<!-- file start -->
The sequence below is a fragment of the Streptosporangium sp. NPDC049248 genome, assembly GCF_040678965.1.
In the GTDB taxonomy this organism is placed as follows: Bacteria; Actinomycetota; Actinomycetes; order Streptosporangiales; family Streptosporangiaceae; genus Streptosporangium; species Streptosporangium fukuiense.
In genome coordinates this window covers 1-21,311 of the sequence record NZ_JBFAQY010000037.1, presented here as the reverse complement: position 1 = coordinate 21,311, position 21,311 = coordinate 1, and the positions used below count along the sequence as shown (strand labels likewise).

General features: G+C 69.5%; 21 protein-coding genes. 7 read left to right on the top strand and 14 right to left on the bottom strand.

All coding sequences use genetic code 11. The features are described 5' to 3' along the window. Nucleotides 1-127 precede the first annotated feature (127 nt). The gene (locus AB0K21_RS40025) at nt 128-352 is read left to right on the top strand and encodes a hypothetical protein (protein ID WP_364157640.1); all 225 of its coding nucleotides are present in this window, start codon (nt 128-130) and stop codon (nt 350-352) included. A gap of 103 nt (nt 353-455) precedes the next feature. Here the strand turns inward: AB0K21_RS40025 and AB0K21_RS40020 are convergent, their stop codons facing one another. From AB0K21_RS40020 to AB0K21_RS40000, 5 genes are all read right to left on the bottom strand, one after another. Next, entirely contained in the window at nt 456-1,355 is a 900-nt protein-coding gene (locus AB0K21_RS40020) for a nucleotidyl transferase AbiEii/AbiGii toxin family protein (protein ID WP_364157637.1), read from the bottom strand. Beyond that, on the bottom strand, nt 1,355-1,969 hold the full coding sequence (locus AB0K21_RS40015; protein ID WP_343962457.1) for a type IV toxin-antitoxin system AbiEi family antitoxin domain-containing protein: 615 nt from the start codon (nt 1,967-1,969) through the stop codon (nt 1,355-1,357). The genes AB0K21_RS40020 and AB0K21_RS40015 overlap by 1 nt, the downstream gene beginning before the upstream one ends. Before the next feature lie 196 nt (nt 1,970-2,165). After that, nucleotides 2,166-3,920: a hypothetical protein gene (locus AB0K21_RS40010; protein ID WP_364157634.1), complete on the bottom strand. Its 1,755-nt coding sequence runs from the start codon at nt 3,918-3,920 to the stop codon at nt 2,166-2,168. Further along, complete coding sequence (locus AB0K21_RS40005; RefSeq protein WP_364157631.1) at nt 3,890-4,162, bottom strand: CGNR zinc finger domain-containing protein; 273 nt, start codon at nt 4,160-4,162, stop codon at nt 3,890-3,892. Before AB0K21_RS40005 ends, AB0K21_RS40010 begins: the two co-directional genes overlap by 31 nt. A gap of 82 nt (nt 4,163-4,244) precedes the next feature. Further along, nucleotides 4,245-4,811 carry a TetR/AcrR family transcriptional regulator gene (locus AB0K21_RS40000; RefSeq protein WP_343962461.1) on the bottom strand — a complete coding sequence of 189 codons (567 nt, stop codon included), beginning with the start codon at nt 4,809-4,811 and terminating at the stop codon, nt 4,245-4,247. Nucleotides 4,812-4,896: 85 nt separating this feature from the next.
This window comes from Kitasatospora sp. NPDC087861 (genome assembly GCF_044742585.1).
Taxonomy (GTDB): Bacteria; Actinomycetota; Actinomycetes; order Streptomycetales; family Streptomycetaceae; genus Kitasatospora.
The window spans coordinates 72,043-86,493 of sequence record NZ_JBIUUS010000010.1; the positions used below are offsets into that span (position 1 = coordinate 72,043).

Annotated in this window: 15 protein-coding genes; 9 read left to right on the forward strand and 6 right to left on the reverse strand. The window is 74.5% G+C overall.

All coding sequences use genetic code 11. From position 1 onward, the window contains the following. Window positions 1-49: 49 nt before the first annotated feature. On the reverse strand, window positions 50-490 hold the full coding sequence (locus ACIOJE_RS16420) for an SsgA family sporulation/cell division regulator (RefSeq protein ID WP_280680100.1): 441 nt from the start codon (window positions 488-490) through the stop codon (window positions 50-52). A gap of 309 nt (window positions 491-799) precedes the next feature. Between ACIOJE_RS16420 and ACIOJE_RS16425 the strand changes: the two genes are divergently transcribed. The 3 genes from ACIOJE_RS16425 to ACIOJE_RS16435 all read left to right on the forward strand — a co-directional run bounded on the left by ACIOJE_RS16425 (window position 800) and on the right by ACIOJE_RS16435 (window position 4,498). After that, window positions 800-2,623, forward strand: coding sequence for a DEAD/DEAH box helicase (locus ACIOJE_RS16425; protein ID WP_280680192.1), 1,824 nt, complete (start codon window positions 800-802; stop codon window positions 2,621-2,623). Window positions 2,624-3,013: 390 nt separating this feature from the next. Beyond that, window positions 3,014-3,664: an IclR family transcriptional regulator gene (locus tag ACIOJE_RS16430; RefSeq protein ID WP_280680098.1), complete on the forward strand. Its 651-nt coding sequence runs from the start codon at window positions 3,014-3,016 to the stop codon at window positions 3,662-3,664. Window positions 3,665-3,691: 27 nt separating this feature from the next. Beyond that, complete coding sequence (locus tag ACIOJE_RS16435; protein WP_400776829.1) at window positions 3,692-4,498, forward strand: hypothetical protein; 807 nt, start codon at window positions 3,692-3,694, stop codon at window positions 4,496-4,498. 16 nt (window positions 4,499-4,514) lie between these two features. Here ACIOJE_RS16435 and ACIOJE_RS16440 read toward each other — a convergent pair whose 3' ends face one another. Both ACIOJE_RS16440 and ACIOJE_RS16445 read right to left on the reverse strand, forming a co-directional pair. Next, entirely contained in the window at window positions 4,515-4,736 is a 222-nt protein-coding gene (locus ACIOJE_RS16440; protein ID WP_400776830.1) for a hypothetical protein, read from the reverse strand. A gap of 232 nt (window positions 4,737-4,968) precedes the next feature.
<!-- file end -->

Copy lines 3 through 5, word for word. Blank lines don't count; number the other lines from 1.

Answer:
In genome coordinates this window covers 1-21,311 of the sequence record NZ_JBFAQY010000037.1, presented here as the reverse complement: position 1 = coordinate 21,311, position 21,311 = coordinate 1, and the positions used below count along the sequence as shown (strand labels likewise).

General features: G+C 69.5%; 21 protein-coding genes. 7 read left to right on the top strand and 14 right to left on the bottom strand.

All coding sequences use genetic code 11. The features are described 5' to 3' along the window. Nucleotides 1-127 precede the first annotated feature (127 nt). The gene (locus AB0K21_RS40025) at nt 128-352 is read left to right on the top strand and encodes a hypothetical protein (protein ID WP_364157640.1); all 225 of its coding nucleotides are present in this window, start codon (nt 128-130) and stop codon (nt 350-352) included. A gap of 103 nt (nt 353-455) precedes the next feature. Here the strand turns inward: AB0K21_RS40025 and AB0K21_RS40020 are convergent, their stop codons facing one another. From AB0K21_RS40020 to AB0K21_RS40000, 5 genes are all read right to left on the bottom strand, one after another. Next, entirely contained in the window at nt 456-1,355 is a 900-nt protein-coding gene (locus AB0K21_RS40020) for a nucleotidyl transferase AbiEii/AbiGii toxin family protein (protein ID WP_364157637.1), read from the bottom strand. Beyond that, on the bottom strand, nt 1,355-1,969 hold the full coding sequence (locus AB0K21_RS40015; protein ID WP_343962457.1) for a type IV toxin-antitoxin system AbiEi family antitoxin domain-containing protein: 615 nt from the start codon (nt 1,967-1,969) through the stop codon (nt 1,355-1,357). The genes AB0K21_RS40020 and AB0K21_RS40015 overlap by 1 nt, the downstream gene beginning before the upstream one ends. Before the next feature lie 196 nt (nt 1,970-2,165). After that, nucleotides 2,166-3,920: a hypothetical protein gene (locus AB0K21_RS40010; protein ID WP_364157634.1), complete on the bottom strand. Its 1,755-nt coding sequence runs from the start codon at nt 3,918-3,920 to the stop codon at nt 2,166-2,168. Further along, complete coding sequence (locus AB0K21_RS40005; RefSeq protein WP_364157631.1) at nt 3,890-4,162, bottom strand: CGNR zinc finger domain-containing protein; 273 nt, start codon at nt 4,160-4,162, stop codon at nt 3,890-3,892. Before AB0K21_RS40005 ends, AB0K21_RS40010 begins: the two co-directional genes overlap by 31 nt. A gap of 82 nt (nt 4,163-4,244) precedes the next feature. Further along, nucleotides 4,245-4,811 carry a TetR/AcrR family transcriptional regulator gene (locus AB0K21_RS40000; RefSeq protein WP_343962461.1) on the bottom strand — a complete coding sequence of 189 codons (567 nt, stop codon included), beginning with the start codon at nt 4,809-4,811 and terminating at the stop codon, nt 4,245-4,247. Nucleotides 4,812-4,896: 85 nt separating this feature from the next.